|Source water||Depth (m)||Chl a (µg L−1)||DOC (µM C)||NH4+(µM)||NO3− (µM)||DON (µM N)||PO43− (µM)|
|Ice-algal meltwater||Surface||39.8 ± 3.2||123.3 ± 4.3||0.28 ± 0.01||7.62 ± 0.06||12.8 ± 0.9||1.26 ± 0.03|
|Chlorophyll max||10||33.8 ± 2.2||99.2 ± 8.2||0.65 ± 0.02||11.82± 0.02||8.21 ± 1.1||0.98 ± 0.0|
|Aphotic zone||170||ND||42.3 ±0.2||0.39 ± 0.0||29.4 ±0.05||2.2 ± 0.4||1.91±0.01|
All three sources appear representative of the greater Amundsen Sea and, in some cases, Ross Sea regions. Another ice-algal sample collected in close proximity to and on the same day (24 December 2010) as our ice-algal sample contained a chl a concentration of 38.7 µg chl a L−1 (station 20 in Arrigo et al., 2014), within one standard deviation of the mean value from our site (39.8 ± 3.2 µg chl a L−1, n = 3). High fucoxanthin:chl a ratios (0.670) at the site sampled by Arrigo et al. (2014) suggest that the ice-algal mass was dominated by diatoms within the low light interior of the ice in this region. The observed DOC and DON concentrations in the aphotic zone are also similar to concentrations observed in the adjacent Ross Sea. The average DOC concentration in the upper 700 m of the Ross Sea was 41.7 ± 0.3 µM C (Hansell and Carlson, 1998), and DON concentrations ranged between 2.1 and 6.3 µM N (Carlson et al., 2000; Carlson and Hansell, 2003). The average DOC concentration at the aphotic zone depth in this study was 42.4 ± 0.2 µM C (n = 3). The DON concentration at the aphotic zone depth was 2.2 ± 0.4 µM N (n = 3), again well within range of the Ross Sea observations.
Bacterial abundance increased over time in all treatments (Figure 2). As would be expected, the largest increases were observed with the addition of DOM-rich water in both the ice algae and chl max treatments, amendments that led to increases of 4.24 x 105 cells L−1 and 4.14 x 105 cells L−1, respectively, or an approximate 8-fold increase in each case. In the control, a modest 2.5-fold (1.29 x 105 cells L−1) increase in bacterial abundance was observed, a result considered reasonable given the dilution of aphotic zone bacterial cells into filtered aphotic zone water. The smallest absolute increase in bacterial abundance was observed in the aphotic treatment (2.8 x 104 cells L−1), an amount that corresponded to the greatest relative increase of 11-fold due to low initial abundance.
Like bacterial abundance, cell biovolumes increased the most (2.1-fold) in the ice algae treatment. The chl max and aphotic treatments had lower but similar biovolume increases of 1.6 and 1.4-fold, respectively. As expected, given that no new DOM was introduced, the control cell biovolume changed the least (0.6-fold).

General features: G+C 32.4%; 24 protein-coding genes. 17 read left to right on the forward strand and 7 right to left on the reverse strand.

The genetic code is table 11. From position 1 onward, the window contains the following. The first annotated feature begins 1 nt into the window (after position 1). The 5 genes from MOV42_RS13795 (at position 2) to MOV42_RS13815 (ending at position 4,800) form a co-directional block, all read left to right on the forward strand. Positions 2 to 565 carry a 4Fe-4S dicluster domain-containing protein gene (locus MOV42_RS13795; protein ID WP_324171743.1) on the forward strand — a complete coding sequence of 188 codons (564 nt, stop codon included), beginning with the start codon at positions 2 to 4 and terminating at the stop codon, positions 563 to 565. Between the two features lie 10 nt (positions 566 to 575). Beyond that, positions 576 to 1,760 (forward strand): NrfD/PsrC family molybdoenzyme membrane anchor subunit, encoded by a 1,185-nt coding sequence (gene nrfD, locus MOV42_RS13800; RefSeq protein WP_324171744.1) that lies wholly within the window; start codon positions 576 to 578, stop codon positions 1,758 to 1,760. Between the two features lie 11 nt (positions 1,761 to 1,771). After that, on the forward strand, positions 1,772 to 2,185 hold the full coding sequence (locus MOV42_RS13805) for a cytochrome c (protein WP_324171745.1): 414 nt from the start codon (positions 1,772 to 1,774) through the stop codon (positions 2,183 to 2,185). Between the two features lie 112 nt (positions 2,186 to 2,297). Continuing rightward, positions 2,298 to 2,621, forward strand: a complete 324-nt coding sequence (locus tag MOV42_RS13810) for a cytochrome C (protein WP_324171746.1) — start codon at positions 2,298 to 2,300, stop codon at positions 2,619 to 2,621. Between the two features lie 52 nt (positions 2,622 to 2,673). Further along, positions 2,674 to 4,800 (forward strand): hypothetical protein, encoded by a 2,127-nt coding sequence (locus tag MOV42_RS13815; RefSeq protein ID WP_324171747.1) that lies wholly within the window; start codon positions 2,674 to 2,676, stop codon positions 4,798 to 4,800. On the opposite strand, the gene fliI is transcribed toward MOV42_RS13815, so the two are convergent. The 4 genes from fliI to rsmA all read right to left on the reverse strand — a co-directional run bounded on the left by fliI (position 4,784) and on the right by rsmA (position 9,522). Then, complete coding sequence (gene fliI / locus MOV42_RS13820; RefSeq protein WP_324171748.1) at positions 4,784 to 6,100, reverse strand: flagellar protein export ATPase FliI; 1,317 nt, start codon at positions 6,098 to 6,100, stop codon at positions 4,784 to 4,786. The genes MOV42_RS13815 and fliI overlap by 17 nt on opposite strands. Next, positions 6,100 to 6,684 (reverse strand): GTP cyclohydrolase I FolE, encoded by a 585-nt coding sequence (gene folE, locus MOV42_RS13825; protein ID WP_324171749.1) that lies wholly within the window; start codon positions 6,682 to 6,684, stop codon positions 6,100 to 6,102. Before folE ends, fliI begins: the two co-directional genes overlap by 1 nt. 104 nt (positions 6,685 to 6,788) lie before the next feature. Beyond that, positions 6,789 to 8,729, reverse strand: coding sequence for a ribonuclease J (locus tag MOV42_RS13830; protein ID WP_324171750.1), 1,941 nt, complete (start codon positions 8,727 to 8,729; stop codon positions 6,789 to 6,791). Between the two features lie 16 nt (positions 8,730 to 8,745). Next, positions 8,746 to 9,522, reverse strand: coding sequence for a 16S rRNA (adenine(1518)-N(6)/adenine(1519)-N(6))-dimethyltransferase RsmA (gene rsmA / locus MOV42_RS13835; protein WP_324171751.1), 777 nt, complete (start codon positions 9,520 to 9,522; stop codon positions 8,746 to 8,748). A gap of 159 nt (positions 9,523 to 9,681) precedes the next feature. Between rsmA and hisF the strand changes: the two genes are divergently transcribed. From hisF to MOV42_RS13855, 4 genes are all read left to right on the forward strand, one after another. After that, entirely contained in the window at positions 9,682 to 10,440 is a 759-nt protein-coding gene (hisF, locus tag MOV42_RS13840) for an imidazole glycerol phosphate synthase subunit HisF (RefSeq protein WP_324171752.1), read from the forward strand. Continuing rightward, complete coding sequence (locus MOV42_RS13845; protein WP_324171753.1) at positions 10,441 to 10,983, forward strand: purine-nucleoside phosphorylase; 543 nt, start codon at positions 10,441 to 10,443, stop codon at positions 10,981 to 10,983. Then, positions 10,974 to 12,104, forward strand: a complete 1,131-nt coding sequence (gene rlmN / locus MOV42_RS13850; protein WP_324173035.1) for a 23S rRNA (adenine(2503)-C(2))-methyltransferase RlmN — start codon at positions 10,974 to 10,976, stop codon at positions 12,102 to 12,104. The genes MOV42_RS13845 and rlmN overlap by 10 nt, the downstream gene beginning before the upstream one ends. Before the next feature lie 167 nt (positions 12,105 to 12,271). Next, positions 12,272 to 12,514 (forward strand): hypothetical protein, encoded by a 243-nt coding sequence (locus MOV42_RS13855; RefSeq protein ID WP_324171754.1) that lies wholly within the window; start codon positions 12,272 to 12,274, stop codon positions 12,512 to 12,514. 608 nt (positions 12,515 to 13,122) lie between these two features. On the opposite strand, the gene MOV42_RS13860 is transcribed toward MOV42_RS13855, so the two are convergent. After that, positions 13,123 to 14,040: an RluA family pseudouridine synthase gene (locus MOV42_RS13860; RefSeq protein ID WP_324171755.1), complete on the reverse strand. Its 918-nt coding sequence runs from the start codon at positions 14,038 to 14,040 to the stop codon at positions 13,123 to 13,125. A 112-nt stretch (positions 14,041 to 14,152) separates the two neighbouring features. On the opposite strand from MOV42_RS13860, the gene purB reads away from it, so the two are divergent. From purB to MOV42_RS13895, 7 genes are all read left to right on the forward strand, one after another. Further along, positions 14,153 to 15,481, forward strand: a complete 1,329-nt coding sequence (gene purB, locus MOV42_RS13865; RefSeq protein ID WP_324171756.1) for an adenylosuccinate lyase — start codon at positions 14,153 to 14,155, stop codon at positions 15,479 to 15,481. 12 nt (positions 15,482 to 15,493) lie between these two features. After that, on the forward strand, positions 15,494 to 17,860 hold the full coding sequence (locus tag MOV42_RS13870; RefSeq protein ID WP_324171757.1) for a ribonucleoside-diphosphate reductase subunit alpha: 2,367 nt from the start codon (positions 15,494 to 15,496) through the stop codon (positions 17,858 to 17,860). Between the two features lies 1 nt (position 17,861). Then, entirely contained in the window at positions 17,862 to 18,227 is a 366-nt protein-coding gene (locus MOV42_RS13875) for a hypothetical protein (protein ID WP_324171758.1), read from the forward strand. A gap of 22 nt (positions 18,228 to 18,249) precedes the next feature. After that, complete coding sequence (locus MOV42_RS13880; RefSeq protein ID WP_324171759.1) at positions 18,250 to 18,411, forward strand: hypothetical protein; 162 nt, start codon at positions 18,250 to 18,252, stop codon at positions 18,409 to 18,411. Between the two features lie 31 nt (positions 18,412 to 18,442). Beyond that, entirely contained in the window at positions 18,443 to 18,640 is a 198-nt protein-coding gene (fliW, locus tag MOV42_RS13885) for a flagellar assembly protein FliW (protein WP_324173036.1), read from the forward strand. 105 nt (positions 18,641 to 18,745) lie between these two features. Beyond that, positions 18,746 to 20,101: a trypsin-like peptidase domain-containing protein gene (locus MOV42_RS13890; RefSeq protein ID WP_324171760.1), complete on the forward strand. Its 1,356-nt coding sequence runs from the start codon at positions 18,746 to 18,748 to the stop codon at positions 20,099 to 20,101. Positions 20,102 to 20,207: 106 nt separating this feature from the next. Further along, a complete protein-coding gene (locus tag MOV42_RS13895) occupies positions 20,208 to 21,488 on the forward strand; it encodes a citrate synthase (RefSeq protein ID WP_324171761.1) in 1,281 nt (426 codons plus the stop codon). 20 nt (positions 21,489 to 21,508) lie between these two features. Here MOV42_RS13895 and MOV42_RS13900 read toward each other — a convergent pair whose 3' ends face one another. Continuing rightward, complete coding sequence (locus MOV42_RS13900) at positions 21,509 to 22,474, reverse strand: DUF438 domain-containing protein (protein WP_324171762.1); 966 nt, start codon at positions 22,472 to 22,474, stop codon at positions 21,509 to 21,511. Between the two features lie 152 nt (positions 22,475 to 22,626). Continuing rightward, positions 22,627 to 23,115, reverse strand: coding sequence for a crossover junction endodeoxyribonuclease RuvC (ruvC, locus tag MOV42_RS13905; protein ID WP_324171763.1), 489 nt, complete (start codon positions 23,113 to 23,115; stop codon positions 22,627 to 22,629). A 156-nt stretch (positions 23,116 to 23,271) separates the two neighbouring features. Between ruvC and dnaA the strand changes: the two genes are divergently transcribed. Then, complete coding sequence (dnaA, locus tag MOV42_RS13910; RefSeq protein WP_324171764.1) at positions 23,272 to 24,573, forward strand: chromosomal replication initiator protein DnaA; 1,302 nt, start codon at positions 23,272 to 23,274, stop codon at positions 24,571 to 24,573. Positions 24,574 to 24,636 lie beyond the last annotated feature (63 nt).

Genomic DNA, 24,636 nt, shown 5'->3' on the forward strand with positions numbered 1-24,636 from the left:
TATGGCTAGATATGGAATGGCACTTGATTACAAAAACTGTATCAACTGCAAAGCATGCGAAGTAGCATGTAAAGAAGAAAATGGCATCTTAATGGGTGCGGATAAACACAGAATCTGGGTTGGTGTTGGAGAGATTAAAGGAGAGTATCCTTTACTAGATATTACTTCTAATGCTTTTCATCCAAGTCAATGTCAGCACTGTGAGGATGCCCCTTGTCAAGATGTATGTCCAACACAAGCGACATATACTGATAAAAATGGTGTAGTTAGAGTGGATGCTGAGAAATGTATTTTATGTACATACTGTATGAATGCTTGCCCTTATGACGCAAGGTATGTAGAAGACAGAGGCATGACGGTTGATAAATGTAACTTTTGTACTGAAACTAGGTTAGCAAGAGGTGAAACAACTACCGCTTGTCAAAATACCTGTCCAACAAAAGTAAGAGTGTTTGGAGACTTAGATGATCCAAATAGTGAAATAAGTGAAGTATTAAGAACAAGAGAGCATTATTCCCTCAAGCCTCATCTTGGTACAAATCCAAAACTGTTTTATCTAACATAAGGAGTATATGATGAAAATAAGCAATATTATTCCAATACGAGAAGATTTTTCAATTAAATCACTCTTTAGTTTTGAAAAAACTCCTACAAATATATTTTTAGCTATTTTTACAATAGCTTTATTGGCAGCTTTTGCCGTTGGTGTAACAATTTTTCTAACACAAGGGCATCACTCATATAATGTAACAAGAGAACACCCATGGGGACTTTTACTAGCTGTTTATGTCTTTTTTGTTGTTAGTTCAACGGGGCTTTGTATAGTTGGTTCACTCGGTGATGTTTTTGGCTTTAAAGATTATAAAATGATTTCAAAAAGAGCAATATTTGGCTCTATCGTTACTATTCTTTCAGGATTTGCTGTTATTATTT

Changes in bacterial production throughout the incubation period varied among treatments but reached maximum value at the end of the ice-algae treatment. Although bacterial production in the control treatments was relatively low and constant throughout the experiment, rates increased in the ice algae treatment from < 0.005 pM leucine h−1 to ∼ 500 pM leucine h−1 over the 7-day experiment. This 5-order of magnitude increase held when production rates were normalized to bacterial abundance. Bacterial production rates in both the chl max and aphotic treatments decreased over the first day, but then increased by day 7. This increase resulted in rates on day 7 being comparable to rates observed on day 0 for chl max but lower than rates on day 0 for aphotic; on a per cell basis, production rates in both of these treatments were approximately 1 and 2 orders of magnitude lower, respectively, at day 7 than at day 0. A comparison of cell-specific bacterial production at day 7 (Figure 3) showed that production was greatest for ice algae, lowest for control, and similar for chl max and aphotic. These results suggest that the greater response in bacterial production in the ice algae treatment was due to both an increase in cell numbers and an increase in the activity of individual cells. The low bulk production rates for the aphotic treatment after 7 days (Figure 2) likely resulted from low cell abundance, while the low rates for the control treatment reflect low cell-specific activity. Changes in DOC concentration mirrored the bacterial abundance trends (Figure 4, n = 2 in all cases). The greatest decrease in DOC concentration was observed in the ice algae treatment (15.5 ± 9.1 µM C) followed by chl max (8.8 ± 0.9 µM C) and control (4.9 ± 0.1 µM C). At least 15% of the ice algae DOC and 18% of chl max DOC was bioavailable to aphotic bacterial communities. This percentage was calculated assuming that the bioavailable DOC fraction present in the control was also present and used in the ice algae and chl max treatments. These proportions of labile DOC are conservative estimates. There was no significant change in DOC concentration in the aphotic treatment (3.3 ± 4.5 µM C), which also had the smallest overall increase in bacterial abundance.